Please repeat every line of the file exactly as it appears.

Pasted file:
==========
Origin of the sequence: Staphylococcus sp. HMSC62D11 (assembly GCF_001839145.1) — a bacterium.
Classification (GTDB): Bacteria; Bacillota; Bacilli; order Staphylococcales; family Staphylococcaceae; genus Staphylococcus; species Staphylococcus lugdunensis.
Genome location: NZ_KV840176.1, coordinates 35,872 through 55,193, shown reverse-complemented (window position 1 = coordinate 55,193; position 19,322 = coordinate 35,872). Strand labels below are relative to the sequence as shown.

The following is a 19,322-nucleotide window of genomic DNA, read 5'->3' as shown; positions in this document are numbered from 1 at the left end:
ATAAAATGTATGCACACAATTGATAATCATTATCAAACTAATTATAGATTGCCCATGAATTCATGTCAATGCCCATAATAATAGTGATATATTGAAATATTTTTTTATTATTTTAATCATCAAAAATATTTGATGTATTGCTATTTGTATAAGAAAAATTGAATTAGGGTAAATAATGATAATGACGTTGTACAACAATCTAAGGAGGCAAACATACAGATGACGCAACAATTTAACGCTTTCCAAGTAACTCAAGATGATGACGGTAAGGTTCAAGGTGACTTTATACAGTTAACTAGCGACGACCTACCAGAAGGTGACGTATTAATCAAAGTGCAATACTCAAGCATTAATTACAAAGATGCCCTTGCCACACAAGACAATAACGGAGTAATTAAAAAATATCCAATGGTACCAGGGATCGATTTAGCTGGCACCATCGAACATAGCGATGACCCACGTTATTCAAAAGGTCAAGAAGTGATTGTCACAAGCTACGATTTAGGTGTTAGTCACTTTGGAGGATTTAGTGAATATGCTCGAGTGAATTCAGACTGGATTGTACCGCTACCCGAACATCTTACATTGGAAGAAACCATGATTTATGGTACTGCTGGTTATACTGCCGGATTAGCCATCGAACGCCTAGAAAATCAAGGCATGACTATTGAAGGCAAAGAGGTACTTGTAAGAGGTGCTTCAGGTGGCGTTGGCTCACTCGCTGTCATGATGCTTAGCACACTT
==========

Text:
Origin of the sequence: Staphylococcus sp. HMSC62D11 (assembly GCF_001839145.1) — a bacterium.
Classification (GTDB): Bacteria; Bacillota; Bacilli; order Staphylococcales; family Staphylococcaceae; genus Staphylococcus; species Staphylococcus lugdunensis.
Genome location: NZ_KV840176.1, coordinates 35,872 through 55,193, shown reverse-complemented (window position 1 = coordinate 55,193; position 19,322 = coordinate 35,872). Strand labels below are relative to the sequence as shown.

The following is a 19,322-nucleotide window of genomic DNA, read 5'->3' as shown; positions in this document are numbered from 1 at the left end:
ATAAAATGTATGCACACAATTGATAATCATTATCAAACTAATTATAGATTGCCCATGAATTCATGTCAATGCCCATAATAATAGTGATATATTGAAATATTTTTTTATTATTTTAATCATCAAAAATATTTGATGTATTGCTATTTGTATAAGAAAAATTGAATTAGGGTAAATAATGATAATGACGTTGTACAACAATCTAAGGAGGCAAACATACAGATGACGCAACAATTTAACGCTTTCCAAGTAACTCAAGATGATGACGGTAAGGTTCAAGGTGACTTTATACAGTTAACTAGCGACGACCTACCAGAAGGTGACGTATTAATCAAAGTGCAATACTCAAGCATTAATTACAAAGATGCCCTTGCCACACAAGACAATAACGGAGTAATTAAAAAATATCCAATGGTACCAGGGATCGATTTAGCTGGCACCATCGAACATAGCGATGACCCACGTTATTCAAAAGGTCAAGAAGTGATTGTCACAAGCTACGATTTAGGTGTTAGTCACTTTGGAGGATTTAGTGAATATGCTCGAGTGAATTCAGACTGGATTGTACCGCTACCCGAACATCTTACATTGGAAGAAACCATGATTTATGGTACTGCTGGTTATACTGCCGGATTAGCCATCGAACGCCTAGAAAATCAAGGCATGACTATTGAAGGCAAAGAGGTACTTGTAAGAGGTGCTTCAGGTGGCGTTGGCTCACTCGCTGTCATGATGCTTAGCACACTT